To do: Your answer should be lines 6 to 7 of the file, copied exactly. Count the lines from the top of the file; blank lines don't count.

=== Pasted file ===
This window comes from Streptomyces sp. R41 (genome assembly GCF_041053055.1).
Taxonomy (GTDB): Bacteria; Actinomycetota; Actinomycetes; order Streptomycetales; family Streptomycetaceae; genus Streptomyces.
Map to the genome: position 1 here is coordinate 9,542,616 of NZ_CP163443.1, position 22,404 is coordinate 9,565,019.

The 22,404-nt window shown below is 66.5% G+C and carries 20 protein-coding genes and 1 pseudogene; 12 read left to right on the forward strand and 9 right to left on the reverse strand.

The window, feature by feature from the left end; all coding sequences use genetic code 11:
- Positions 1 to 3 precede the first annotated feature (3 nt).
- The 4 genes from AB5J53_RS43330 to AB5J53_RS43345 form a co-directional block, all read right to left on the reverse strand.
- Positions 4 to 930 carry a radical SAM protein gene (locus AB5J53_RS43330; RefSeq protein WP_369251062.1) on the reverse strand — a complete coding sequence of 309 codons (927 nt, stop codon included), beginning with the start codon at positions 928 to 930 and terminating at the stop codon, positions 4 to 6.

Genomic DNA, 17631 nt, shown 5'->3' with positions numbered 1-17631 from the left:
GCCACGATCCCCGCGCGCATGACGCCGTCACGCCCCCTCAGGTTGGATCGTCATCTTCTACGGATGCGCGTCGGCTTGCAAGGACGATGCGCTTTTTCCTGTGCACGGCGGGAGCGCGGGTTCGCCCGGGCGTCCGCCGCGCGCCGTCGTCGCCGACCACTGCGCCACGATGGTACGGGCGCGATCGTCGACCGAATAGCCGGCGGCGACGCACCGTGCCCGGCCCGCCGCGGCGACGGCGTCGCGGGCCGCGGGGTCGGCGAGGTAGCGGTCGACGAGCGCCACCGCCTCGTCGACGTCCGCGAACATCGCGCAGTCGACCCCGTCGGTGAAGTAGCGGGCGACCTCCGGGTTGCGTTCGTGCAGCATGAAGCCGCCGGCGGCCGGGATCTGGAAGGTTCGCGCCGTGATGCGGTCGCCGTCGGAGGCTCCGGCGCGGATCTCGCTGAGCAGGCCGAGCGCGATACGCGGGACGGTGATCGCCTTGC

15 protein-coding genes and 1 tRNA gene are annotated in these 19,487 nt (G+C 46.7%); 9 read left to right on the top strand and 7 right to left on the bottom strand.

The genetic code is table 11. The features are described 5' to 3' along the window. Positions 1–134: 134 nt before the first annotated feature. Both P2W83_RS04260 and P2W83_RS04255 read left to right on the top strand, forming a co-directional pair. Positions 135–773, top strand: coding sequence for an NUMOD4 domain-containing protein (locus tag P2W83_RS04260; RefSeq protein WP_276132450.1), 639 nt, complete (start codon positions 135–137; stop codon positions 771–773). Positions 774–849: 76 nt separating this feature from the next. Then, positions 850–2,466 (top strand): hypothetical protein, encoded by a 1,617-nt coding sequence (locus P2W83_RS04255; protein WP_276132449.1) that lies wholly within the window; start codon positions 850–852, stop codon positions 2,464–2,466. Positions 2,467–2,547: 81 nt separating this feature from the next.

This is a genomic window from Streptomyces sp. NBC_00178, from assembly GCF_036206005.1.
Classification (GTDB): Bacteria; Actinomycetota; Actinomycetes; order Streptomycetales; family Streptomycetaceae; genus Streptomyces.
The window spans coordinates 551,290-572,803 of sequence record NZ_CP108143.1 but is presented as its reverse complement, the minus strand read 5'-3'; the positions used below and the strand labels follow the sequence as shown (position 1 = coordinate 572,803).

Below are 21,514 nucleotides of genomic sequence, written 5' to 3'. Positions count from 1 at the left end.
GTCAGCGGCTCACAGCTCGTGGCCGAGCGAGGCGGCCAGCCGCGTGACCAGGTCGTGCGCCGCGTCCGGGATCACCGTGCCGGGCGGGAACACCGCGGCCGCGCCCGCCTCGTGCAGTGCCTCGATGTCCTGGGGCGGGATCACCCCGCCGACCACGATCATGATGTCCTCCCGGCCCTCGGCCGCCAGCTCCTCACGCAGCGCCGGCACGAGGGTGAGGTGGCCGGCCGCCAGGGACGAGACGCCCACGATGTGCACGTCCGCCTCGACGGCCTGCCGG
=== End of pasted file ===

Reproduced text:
- Positions 1 to 3 precede the first annotated feature (3 nt).
- The 4 genes from AB5J53_RS43330 to AB5J53_RS43345 form a co-directional block, all read right to left on the reverse strand.